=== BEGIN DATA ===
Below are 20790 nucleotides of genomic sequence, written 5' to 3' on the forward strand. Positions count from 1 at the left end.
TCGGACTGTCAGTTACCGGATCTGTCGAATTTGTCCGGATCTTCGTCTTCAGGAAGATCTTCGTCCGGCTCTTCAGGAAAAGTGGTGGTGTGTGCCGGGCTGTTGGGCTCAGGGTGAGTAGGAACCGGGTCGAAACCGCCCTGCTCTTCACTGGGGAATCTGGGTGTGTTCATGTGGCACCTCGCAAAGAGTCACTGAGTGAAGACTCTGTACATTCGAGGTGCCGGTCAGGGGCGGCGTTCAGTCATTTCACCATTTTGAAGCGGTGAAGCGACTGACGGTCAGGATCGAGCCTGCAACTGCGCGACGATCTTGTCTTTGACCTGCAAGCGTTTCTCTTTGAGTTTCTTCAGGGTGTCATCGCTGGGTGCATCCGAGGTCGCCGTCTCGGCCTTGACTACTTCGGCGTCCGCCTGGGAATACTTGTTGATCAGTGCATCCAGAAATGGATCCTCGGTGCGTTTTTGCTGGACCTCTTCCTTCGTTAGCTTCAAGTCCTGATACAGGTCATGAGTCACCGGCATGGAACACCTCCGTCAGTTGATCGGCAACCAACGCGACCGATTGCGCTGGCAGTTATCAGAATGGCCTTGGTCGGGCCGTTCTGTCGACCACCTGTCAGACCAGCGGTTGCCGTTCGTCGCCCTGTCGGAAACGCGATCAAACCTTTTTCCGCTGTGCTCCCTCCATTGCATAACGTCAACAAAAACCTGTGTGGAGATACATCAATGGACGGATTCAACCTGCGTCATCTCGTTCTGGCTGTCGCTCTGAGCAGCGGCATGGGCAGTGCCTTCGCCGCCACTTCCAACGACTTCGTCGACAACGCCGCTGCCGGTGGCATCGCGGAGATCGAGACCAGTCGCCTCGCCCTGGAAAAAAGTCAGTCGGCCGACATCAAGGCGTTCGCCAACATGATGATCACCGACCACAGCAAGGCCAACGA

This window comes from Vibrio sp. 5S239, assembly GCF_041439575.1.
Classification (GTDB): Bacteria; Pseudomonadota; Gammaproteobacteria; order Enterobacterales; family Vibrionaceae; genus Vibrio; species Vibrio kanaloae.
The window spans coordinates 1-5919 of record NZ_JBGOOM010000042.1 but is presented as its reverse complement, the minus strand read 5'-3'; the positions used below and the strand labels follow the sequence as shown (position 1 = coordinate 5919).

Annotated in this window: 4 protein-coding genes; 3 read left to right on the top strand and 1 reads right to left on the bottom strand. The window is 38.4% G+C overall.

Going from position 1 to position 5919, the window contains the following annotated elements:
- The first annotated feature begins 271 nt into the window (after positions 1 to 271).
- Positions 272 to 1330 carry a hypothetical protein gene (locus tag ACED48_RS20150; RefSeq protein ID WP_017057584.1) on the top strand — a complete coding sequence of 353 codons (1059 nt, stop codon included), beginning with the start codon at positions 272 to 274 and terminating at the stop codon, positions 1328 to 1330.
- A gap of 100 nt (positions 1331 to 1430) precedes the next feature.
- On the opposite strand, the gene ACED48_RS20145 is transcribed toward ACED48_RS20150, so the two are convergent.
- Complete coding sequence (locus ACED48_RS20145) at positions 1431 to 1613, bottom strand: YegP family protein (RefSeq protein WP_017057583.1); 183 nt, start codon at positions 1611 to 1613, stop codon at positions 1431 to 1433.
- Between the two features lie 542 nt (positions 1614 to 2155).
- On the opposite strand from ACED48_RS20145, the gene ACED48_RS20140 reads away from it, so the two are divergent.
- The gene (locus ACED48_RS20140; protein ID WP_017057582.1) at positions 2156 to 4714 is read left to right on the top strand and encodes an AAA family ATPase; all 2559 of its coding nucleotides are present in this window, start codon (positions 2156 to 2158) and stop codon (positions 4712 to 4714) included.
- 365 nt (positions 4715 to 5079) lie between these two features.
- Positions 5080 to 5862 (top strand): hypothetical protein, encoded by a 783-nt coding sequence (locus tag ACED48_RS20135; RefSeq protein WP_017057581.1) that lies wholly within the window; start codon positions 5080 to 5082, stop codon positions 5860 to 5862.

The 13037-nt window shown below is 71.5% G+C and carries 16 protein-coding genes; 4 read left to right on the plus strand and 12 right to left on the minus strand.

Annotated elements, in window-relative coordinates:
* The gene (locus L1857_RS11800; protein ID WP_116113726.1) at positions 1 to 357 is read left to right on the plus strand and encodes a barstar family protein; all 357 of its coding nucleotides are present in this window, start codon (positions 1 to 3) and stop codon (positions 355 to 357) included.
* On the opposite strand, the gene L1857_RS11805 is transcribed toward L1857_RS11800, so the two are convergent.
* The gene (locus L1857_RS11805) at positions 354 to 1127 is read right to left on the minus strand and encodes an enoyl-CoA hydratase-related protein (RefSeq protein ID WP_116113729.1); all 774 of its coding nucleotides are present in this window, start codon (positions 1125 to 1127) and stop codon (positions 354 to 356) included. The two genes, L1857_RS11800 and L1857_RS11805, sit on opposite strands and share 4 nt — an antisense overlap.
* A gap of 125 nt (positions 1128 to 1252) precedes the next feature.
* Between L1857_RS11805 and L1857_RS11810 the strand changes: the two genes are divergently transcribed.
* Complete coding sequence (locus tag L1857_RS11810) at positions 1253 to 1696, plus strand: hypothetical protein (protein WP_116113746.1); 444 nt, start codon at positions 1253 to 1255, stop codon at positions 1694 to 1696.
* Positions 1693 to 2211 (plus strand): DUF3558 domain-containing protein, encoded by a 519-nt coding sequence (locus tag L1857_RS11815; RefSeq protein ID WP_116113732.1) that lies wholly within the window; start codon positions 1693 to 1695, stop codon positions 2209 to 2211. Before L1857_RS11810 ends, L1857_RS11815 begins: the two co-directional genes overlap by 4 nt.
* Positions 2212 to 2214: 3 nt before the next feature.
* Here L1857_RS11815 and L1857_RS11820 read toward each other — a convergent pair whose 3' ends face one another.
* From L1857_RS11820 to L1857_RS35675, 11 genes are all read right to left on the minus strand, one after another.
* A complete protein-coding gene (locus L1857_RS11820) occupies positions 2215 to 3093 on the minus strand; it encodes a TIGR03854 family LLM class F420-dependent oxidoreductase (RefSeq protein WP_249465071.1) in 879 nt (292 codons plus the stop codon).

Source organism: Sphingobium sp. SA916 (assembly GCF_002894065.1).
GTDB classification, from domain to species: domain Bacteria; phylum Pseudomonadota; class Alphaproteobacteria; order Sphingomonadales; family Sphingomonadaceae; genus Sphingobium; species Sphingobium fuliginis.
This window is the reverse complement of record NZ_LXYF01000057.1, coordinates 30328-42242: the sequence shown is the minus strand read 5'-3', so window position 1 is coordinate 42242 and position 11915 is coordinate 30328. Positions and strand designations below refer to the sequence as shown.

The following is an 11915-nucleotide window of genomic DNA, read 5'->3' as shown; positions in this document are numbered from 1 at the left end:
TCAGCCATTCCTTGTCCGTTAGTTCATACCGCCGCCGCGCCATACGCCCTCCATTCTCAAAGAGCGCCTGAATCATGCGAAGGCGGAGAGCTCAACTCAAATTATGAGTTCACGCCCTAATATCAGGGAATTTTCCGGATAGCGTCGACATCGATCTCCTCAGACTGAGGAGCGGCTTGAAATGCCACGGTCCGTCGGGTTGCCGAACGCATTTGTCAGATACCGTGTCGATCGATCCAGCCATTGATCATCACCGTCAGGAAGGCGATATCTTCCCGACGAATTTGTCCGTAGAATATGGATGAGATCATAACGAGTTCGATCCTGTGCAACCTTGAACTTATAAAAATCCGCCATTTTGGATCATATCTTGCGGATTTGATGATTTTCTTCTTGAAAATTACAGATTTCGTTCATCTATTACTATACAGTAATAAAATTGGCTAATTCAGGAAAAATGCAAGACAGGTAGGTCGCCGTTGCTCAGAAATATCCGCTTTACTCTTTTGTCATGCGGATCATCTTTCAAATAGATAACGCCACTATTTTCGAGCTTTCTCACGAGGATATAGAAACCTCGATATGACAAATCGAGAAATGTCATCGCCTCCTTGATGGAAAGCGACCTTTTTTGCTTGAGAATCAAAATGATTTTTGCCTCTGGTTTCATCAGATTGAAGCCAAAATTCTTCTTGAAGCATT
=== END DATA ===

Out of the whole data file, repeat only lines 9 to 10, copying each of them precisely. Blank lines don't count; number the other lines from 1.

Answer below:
- Positions 272 to 1330 carry a hypothetical protein gene (locus tag ACED48_RS20150; RefSeq protein ID WP_017057584.1) on the top strand — a complete coding sequence of 353 codons (1059 nt, stop codon included), beginning with the start codon at positions 272 to 274 and terminating at the stop codon, positions 1328 to 1330.
- A gap of 100 nt (positions 1331 to 1430) precedes the next feature.